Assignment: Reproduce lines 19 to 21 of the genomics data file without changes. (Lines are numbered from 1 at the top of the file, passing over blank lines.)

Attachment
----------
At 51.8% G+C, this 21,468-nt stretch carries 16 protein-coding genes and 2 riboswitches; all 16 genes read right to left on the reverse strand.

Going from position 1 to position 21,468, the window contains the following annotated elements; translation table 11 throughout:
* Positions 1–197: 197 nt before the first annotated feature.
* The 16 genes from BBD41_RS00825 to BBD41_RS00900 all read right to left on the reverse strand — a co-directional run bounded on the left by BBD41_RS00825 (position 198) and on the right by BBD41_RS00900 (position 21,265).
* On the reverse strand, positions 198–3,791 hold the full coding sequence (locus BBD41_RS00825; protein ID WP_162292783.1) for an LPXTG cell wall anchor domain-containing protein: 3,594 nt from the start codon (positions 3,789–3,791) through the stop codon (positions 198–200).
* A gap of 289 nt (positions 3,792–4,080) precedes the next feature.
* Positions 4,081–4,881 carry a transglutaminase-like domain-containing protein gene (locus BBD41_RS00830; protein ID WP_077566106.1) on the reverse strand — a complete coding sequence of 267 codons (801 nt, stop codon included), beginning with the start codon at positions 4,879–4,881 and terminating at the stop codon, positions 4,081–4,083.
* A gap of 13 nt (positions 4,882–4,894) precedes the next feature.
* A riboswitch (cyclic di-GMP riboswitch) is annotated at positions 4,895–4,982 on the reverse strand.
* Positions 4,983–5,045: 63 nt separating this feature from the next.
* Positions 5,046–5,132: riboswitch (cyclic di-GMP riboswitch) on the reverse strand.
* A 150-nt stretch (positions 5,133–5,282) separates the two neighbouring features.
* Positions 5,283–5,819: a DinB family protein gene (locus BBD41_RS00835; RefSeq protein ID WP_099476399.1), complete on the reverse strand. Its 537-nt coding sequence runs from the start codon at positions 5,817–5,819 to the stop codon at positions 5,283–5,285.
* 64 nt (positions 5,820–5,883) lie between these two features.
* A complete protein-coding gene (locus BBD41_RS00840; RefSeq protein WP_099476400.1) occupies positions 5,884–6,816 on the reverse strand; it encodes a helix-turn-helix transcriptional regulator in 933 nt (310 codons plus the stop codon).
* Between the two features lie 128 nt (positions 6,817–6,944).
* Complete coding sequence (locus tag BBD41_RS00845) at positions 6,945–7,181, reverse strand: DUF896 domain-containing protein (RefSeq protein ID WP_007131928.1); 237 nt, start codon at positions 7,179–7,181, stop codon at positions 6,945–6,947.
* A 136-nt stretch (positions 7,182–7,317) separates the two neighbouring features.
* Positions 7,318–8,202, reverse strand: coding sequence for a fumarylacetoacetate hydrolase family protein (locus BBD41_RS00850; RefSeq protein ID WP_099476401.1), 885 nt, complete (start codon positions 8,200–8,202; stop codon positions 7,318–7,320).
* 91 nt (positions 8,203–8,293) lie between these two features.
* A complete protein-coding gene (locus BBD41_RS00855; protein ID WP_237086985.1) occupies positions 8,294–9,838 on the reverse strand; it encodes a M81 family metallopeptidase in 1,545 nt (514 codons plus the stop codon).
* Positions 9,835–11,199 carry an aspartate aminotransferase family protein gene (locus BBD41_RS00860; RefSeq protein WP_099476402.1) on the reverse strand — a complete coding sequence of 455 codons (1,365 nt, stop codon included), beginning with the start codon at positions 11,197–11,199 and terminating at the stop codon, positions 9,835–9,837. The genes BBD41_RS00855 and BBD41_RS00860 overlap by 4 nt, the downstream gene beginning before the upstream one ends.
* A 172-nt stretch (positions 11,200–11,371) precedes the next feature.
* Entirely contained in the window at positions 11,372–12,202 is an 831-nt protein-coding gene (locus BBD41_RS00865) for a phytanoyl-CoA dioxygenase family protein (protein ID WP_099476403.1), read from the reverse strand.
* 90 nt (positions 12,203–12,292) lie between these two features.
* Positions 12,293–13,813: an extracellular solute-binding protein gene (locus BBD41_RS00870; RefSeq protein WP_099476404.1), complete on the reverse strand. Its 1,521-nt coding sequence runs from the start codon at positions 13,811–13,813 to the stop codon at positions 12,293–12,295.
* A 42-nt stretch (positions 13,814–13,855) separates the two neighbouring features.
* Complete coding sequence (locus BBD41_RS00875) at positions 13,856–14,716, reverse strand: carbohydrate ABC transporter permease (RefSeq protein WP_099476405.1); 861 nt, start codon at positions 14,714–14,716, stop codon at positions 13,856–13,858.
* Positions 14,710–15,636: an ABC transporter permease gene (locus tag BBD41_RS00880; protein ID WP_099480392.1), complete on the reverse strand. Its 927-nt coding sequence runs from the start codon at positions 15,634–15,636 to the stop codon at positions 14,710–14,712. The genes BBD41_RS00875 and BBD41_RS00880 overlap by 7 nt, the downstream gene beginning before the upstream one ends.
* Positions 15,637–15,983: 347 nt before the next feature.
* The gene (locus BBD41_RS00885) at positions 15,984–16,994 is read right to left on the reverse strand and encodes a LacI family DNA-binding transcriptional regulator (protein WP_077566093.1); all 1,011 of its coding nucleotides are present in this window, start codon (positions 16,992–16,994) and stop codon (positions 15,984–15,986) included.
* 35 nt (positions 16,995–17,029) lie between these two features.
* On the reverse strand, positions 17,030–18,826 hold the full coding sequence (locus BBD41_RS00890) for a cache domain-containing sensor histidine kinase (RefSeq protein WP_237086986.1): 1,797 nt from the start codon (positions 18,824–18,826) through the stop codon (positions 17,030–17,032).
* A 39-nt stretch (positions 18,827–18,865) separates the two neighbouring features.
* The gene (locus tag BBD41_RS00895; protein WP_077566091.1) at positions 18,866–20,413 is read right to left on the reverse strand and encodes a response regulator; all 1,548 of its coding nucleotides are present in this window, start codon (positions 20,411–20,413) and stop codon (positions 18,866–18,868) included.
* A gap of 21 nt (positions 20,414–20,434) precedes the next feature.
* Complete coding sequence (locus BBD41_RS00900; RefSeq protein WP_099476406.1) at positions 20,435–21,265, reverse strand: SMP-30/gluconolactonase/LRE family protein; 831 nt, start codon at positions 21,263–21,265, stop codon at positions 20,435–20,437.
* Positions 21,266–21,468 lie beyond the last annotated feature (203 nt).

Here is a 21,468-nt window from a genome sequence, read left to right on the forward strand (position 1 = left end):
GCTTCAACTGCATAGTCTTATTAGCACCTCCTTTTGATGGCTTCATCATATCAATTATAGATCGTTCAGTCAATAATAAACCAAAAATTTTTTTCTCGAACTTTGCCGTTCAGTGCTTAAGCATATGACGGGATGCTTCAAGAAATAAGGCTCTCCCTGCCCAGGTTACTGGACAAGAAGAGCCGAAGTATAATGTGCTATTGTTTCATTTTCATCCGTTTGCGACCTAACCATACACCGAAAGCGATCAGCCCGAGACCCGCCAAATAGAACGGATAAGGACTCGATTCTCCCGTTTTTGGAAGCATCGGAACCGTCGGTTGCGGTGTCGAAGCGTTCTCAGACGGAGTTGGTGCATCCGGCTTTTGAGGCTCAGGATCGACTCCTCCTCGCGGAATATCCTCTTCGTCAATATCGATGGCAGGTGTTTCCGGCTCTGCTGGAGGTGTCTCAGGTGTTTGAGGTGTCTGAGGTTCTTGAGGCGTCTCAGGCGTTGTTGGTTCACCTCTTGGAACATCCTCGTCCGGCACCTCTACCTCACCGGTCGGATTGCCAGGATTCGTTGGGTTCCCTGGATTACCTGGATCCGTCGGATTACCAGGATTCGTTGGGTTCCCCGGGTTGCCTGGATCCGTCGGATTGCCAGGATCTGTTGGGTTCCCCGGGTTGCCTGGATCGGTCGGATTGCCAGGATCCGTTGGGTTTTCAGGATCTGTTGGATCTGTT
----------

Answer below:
* Positions 7,318–8,202, reverse strand: coding sequence for a fumarylacetoacetate hydrolase family protein (locus BBD41_RS00850; RefSeq protein ID WP_099476401.1), 885 nt, complete (start codon positions 8,200–8,202; stop codon positions 7,318–7,320).
* 91 nt (positions 8,203–8,293) lie between these two features.
* A complete protein-coding gene (locus BBD41_RS00855; protein ID WP_237086985.1) occupies positions 8,294–9,838 on the reverse strand; it encodes a M81 family metallopeptidase in 1,545 nt (514 codons plus the stop codon).